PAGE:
Product and Quotient Rules
The product and quotient rules are:
\begin{eqnarray*} {\displaystyle \frac{d}{dx} \Bigl(f(x)g(x)\Bigr)} &=&
f(x)g'(x) + f'(x)g(x) \cr\cr\cr\cr\cr\cr\cr
\displaystyle{\frac{d}{dx}\left( \frac{f(x)}{g(x)}\right)} &=&
\displaystyle{\frac{g(x) \,f'(x)  f(x) g'(x)}{g(x)^2}}
\end{eqnarray*}

These are sometimes expressed in terms of $u$ and $v$, as
\begin{eqnarray*}
\displaystyle{\frac{d}{dx}}\bigl(uv\bigr)& =& \displaystyle{u \frac{dv}{dx}
+ \frac{du}{dx}v} \cr\cr\cr\cr\cr\cr
\displaystyle{\frac{d}{dx}\left ( \frac{u}{v}\right)} &=&
\displaystyle{\frac{v \frac{du}{dx}  u \frac{dv}{dx}}{v^2}}
\end{eqnarray*}

Notice that the $\displaystyle v \frac{du}{dx}$ term is positive and the $\displaystyle u \frac{dv}{dx}$ term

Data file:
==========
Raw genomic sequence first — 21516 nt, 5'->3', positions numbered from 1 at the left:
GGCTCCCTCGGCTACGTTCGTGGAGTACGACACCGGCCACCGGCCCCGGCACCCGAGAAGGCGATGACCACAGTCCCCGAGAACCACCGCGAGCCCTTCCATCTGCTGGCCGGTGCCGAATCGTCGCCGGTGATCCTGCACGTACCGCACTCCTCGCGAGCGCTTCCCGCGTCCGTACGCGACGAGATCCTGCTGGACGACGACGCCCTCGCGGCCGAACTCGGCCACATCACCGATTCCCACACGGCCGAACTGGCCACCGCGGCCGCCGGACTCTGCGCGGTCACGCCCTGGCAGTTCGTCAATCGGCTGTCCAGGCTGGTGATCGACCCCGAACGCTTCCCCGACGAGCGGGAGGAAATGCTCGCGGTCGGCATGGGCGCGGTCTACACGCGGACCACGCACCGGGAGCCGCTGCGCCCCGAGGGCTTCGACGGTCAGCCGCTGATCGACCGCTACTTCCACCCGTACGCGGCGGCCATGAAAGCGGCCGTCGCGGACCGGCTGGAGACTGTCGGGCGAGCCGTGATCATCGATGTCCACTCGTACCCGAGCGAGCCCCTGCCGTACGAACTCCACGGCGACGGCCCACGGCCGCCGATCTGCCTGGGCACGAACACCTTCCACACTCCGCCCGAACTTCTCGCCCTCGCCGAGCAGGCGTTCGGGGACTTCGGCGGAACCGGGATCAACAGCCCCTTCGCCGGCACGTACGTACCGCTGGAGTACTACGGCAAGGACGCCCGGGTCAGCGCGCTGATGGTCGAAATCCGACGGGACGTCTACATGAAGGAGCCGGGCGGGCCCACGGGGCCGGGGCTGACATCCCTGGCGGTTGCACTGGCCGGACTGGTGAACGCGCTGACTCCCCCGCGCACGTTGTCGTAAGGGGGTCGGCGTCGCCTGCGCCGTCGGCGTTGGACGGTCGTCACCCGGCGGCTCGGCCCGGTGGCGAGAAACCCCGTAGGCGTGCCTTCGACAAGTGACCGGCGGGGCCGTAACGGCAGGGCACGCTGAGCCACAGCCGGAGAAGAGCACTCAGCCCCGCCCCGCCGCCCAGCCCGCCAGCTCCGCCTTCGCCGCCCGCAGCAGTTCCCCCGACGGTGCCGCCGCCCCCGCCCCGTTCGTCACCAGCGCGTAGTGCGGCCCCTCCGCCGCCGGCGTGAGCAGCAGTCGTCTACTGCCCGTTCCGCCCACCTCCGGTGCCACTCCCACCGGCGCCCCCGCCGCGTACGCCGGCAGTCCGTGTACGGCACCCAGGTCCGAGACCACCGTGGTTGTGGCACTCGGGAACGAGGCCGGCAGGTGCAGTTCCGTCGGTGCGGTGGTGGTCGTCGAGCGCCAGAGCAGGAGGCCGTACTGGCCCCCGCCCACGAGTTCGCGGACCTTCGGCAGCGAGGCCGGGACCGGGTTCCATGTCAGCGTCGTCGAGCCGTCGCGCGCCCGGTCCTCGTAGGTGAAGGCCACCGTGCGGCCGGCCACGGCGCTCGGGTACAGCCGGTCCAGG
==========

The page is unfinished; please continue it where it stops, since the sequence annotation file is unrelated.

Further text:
is negative. The way to remember that is that, if $u$ and $v$ are both
positive, then increasing the numerator $u$ will increase the ratio
$u/v$, while increasing the denominator $v$ will decrease the ration
$u/v$.
Example 1: To take the derivative of the product $x^2\sin(x)$,
let $u=x^2$ and $v=\sin(x)$. Then $u' = 2x$ and $v'=\cos(x)$,
hence $$\frac{d}{dx}\bigl(x^2\sin(x)\bigr)=\frac{d}{dx}\bigl(uv\bigr)=x^2\cos(x) + 2x\sin(x).$$

Example 2: To take the derivative of $\displaystyle \tan(x) = \frac{\sin(x)}{\cos(x)}$,
let $u=\sin(x)$ and $v=\cos(x)$, so $u'=\cos(x)$ and $v'=\sin(x)$.
Then $$\frac{d}{dx}\left ( \frac{u}{v}\right) = \frac{v u'  u v'}{v^2} =
\frac{ \cos(x)\cos(x)  \bigl(\sin(x)\bigr)\bigl(\sin(x)\bigr)}{\cos^2(x)},$$
which simplifies to $\displaystyle\frac{1}{\cos^2(x)} = \sec^2(x)$, since $\sin^2(x)+\cos^2(x)=1$.